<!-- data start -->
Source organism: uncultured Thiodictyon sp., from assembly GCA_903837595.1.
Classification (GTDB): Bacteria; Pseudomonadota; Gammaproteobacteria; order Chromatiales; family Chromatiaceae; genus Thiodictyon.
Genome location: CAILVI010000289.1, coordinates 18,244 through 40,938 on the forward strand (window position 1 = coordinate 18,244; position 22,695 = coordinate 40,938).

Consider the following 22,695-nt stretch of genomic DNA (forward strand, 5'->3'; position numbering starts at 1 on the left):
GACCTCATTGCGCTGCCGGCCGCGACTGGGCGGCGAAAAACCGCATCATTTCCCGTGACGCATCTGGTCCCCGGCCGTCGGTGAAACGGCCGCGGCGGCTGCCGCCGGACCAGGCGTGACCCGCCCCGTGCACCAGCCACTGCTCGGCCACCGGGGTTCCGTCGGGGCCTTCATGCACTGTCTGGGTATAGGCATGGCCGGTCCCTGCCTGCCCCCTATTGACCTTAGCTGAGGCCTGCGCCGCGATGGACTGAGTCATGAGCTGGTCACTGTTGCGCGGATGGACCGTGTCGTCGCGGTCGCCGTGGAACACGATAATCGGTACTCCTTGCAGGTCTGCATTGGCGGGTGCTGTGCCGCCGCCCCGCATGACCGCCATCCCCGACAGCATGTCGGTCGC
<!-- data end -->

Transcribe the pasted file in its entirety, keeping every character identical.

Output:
Source organism: uncultured Thiodictyon sp., from assembly GCA_903837595.1.
Classification (GTDB): Bacteria; Pseudomonadota; Gammaproteobacteria; order Chromatiales; family Chromatiaceae; genus Thiodictyon.
Genome location: CAILVI010000289.1, coordinates 18,244 through 40,938 on the forward strand (window position 1 = coordinate 18,244; position 22,695 = coordinate 40,938).

Consider the following 22,695-nt stretch of genomic DNA (forward strand, 5'->3'; position numbering starts at 1 on the left):
GACCTCATTGCGCTGCCGGCCGCGACTGGGCGGCGAAAAACCGCATCATTTCCCGTGACGCATCTGGTCCCCGGCCGTCGGTGAAACGGCCGCGGCGGCTGCCGCCGGACCAGGCGTGACCCGCCCCGTGCACCAGCCACTGCTCGGCCACCGGGGTTCCGTCGGGGCCTTCATGCACTGTCTGGGTATAGGCATGGCCGGTCCCTGCCTGCCCCCTATTGACCTTAGCTGAGGCCTGCGCCGCGATGGACTGAGTCATGAGCTGGTCACTGTTGCGCGGATGGACCGTGTCGTCGCGGTCGCCGTGGAACACGATAATCGGTACTCCTTGCAGGTCTGCATTGGCGGGTGCTGTGCCGCCGCCCCGCATGACCGCCATCCCCGACAGCATGTCGGTCGC